The European Commission will establish an observatory to map progress and measure the impact of the development of the European Union's bioeconomy, European Commissioner for Research, Innovation and Science Máire Geoghegan-Quinn announced today. The observatory will gather data to follow the evolution of markets, to map EU, national and regional bioeconomy policies, research and innovation capacities, and the scale of related public and private investments. The observatory will be coordinated by the Joint Research Centre, the Commission's in-house science service.
Commissioner Geoghegan-Quinn said: "It's now one year since we launched our bioeconomy strategy. We are now seeing Member States seize the opportunity offered by the transition to a post-petroleum economy based on smart use of resources from land and sea. It's essential that they do because it will be good for our environment, our food and energy security, and for Europe's competitiveness in the future. This observatory will help keep the momentum going."
The observatory, which is a three year project, will start in March 2013 with the aim of making the data it will collect publicly available through a dedicated web portal in 2014. In this way, the observatory will support the regional and national bioeconomy strategies now being developed by EU Member States.
As well as providing data on the size of the bioeconomy and its constituent sectors the observatory should track a number of performance measures, including economic and employment indicators, innovation indicators, and measures of productivity, social wellbeing and environmental quality. It will also provide a "technology watch" and "policy watch", to follow the development of science and technology as well of policies related to the bioeconomy.
Already the bioeconomy in Europe is worth an estimated €2 trillion and 22 million jobs. The Commission is considering a new public-private partnership on bio-based industries to accelerate the development of the sector. A decision is expected in June 2013.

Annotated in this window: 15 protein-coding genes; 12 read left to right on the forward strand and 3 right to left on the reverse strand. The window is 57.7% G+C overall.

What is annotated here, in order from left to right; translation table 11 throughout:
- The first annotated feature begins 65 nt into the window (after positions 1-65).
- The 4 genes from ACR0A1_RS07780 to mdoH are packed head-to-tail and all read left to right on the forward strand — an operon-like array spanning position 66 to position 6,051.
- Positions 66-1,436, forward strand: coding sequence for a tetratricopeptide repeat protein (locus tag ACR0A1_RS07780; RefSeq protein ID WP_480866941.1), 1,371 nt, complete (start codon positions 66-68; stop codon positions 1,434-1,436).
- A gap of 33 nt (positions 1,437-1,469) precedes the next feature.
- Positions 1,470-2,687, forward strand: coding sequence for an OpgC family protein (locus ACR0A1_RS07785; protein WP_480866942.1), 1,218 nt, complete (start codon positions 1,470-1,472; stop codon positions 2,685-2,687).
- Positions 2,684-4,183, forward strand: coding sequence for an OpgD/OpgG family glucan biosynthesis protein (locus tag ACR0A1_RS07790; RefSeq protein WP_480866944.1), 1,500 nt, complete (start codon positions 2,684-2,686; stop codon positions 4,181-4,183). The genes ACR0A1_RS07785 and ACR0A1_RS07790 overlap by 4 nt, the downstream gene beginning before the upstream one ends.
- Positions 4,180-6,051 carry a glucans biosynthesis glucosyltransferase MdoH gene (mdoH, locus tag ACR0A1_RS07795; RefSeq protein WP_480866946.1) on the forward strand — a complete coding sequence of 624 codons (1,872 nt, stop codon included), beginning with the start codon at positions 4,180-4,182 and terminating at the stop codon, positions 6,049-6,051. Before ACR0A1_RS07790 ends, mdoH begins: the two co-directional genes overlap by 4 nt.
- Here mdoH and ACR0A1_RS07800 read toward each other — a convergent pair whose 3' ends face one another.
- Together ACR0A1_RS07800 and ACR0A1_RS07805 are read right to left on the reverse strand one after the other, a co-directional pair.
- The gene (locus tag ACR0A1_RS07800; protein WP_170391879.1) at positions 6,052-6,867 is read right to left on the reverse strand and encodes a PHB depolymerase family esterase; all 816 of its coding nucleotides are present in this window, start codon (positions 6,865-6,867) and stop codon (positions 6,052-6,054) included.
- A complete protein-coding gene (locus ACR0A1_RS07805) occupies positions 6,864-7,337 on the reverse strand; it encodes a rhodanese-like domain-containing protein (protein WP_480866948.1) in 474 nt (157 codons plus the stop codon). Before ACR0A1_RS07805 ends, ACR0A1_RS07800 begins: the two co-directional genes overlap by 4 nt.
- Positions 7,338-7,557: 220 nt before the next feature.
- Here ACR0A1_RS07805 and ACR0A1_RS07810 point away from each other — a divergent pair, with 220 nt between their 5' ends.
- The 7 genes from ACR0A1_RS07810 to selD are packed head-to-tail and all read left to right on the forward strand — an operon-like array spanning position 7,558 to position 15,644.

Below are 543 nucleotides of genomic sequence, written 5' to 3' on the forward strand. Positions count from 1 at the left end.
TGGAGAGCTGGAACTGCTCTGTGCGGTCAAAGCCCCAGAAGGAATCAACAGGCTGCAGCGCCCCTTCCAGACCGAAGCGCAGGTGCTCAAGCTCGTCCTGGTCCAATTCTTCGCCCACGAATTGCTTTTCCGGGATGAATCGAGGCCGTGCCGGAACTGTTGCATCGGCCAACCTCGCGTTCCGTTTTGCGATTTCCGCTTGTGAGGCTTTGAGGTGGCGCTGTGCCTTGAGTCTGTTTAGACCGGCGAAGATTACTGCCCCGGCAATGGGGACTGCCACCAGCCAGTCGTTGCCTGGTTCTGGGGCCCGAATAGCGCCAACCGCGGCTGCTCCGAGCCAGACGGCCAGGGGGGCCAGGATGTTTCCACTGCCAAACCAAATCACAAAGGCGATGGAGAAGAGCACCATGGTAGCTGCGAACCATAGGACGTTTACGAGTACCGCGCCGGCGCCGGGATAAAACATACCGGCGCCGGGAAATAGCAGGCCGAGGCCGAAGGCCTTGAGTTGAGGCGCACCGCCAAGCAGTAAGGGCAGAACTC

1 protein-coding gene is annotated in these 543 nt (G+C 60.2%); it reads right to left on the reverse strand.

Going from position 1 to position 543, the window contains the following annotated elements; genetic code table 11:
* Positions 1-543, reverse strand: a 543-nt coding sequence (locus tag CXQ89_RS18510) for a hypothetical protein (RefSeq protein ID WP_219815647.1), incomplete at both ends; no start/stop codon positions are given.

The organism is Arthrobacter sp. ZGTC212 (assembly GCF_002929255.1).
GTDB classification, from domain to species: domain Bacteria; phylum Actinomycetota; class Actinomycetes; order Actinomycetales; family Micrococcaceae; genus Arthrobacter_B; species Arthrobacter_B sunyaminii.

The commissioner made the announcement at a bioeconomy conference in Dublin organized by the Irish Presidency of the Council of the European Union.
The term "Bioeconomy" means an economy based on a smart use of biological and renewable resources from the land and sea, as inputs to food and feed, industrial and energy production. It also covers the use of bio waste, and of bio-based processes for sustainable industries.
The EU Bioeconomy Strategy, adopted on 13 February 2012, has three main pillars:
- Investment in research, innovation and skills for the bioeconomy. This should include EU funding, national funding, private investment and enhancing synergies with other policy initiatives.
- Development of markets and competitiveness in bioeconomy sectors by a sustainable intensification of primary production, conversion of waste streams into value-added products, as well as mutual learning mechanisms for improved production and resource efficiency. As an example, food waste costs the European taxpayer between €55 and €90 per ton to dispose of, and produces 170 million tons of CO. This waste could be transformed into bio-energy or other bio-based products, creating jobs and growth.
- Reinforced policy coordination and stakeholder engagement, through the creation of a Bioeconomy Panel, a Bioeconomy Observatory and regular Stakeholder Conferences.
The strategy seeks synergies and complementarities with other policy areas, instruments and funding sources which share and address the same objectives, such as the Cohesion Funds, the Common Agricultural and Fisheries Policies (CAP and CFP), the Integrated Maritime Policy (IMP), environmental, industrial, employment, energy and health policies.
The strategy is one of the operational proposals under the Innovation Union and Resource-efficient Europe flagships of the Europe 2020 strategy. The need to increase public funding for bioeconomy research and innovation has been recognized under the Commission's future research program Horizon 2020: €4.7 billion has been proposed for the Challenge "Food security, sustainable agriculture, marine and maritime research, and the bioeconomy", with complementary funding in other areas of Horizon 2020.